#4221 – 2008 41c Lunar New Year

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U.S. #4221
Lunar New Year –
Year of the Rat

Issue Date: January 9, 2008
City: San Francisco, CA

The 2008 Chinese New Year begins February 7 as the Year of the Rat. The Chinese New Year starts with the second new moon after winter commences. The celebration lasts for fifteen days, ending with the Lantern Festival. 
 
According to ancient Chinese legend, a man-eating beast, called the Nián, emerges from the mountains every 12 months to feed. The people believe that the beast is afraid of loud noises and the color red, so they scare the Nián away with fireworks and an excessive use of the color red. This custom has become the Chinese New Year celebration. 
 
The Chinese calendar runs on a 12-year cycle, with each year being attributed to a different animal. Chinese mythology claims that long ago, Buddha asked all animals to meet him on Chinese New Year, and the first 12 that arrived had a year named after them. Buddha also proclaimed that people born in each animal’s year would possess qualities similar to that animal. 
 
The first animal to arrive was the rat. People born in the year of the rat are often strong leaders. Passionate, charismatic, practical, and hard-working, the rat is outgoing and sociable. People born in the year of the rat are often thrifty, but willing to share, especially with their family.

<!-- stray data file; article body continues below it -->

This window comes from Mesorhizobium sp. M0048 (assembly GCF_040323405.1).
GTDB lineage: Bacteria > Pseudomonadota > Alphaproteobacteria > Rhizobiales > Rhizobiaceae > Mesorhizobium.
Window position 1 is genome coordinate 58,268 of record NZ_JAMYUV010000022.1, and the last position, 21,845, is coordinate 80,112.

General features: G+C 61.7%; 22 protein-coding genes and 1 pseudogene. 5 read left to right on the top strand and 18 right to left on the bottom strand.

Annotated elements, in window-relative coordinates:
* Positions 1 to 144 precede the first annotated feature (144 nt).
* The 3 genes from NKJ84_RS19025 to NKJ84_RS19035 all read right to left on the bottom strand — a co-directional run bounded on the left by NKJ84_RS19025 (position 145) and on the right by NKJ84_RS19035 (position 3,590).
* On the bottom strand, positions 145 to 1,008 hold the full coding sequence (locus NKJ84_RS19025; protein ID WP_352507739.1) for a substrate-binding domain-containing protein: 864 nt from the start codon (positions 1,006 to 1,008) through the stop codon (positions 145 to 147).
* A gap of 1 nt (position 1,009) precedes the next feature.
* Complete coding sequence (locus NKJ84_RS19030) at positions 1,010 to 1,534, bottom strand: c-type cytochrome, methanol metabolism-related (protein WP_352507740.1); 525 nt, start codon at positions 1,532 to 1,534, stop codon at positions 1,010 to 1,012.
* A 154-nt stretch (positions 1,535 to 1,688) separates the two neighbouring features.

The 2008 Year of the Rat stamp is the first in a new series of 12 stamps commemorating the Chinese Lunar Year.
 
 
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U.S. #4221
Lunar New Year –
Year of the Rat

Issue Date: January 9, 2008
City: San Francisco, CA

The 2008 Chinese New Year begins February 7 as the Year of the Rat. The Chinese New Year starts with the second new moon after winter commences. The celebration lasts for fifteen days, ending with the Lantern Festival. 
 
According to ancient Chinese legend, a man-eating beast, called the Nián, emerges from the mountains every 12 months to feed. The people believe that the beast is afraid of loud noises and the color red, so they scare the Nián away with fireworks and an excessive use of the color red. This custom has become the Chinese New Year celebration. 
 
The Chinese calendar runs on a 12-year cycle, with each year being attributed to a different animal. Chinese mythology claims that long ago, Buddha asked all animals to meet him on Chinese New Year, and the first 12 that arrived had a year named after them. Buddha also proclaimed that people born in each animal’s year would possess qualities similar to that animal. 
 
The first animal to arrive was the rat. People born in the year of the rat are often strong leaders. Passionate, charismatic, practical, and hard-working, the rat is outgoing and sociable. People born in the year of the rat are often thrifty, but willing to share, especially with their family. 
 
The 2008 Year of the Rat stamp is the first in a new series of 12 stamps commemorating the Chinese Lunar Year.